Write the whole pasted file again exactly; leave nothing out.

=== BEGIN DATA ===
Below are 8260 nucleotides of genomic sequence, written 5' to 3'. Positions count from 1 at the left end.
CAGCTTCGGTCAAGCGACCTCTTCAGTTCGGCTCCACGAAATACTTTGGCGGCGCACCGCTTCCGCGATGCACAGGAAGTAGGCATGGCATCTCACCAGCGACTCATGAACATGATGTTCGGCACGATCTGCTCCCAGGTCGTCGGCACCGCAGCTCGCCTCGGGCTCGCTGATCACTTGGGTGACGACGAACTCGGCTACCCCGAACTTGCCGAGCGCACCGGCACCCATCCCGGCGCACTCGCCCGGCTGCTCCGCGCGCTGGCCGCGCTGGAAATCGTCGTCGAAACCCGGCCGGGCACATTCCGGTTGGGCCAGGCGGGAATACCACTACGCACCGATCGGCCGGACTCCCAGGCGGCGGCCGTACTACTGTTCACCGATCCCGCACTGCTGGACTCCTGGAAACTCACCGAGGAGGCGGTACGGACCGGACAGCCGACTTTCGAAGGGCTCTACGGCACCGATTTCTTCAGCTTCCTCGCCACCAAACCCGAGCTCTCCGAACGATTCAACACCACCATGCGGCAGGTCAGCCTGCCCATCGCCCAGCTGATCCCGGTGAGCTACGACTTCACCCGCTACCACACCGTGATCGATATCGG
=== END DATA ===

Below are 8260 nucleotides of genomic sequence, written 5' to 3'. Positions count from 1 at the left end.
CAGCTTCGGTCAAGCGACCTCTTCAGTTCGGCTCCACGAAATACTTTGGCGGCGCACCGCTTCCGCGATGCACAGGAAGTAGGCATGGCATCTCACCAGCGACTCATGAACATGATGTTCGGCACGATCTGCTCCCAGGTCGTCGGCACCGCAGCTCGCCTCGGGCTCGCTGATCACTTGGGTGACGACGAACTCGGCTACCCCGAACTTGCCGAGCGCACCGGCACCCATCCCGGCGCACTCGCCCGGCTGCTCCGCGCGCTGGCCGCGCTGGAAATCGTCGTCGAAACCCGGCCGGGCACATTCCGGTTGGGCCAGGCGGGAATACCACTACGCACCGATCGGCCGGACTCCCAGGCGGCGGCCGTACTACTGTTCACCGATCCCGCACTGCTGGACTCCTGGAAACTCACCGAGGAGGCGGTACGGACCGGACAGCCGACTTTCGAAGGGCTCTACGGCACCGATTTCTTCAGCTTCCTCGCCACCAAACCCGAGCTCTCCGAACGATTCAACACCACCATGCGGCAGGTCAGCCTGCCCATCGCCCAGCTGATCCCGGTGAGCTACGACTTCACCCGCTACCACACCGTGATCGATATCGG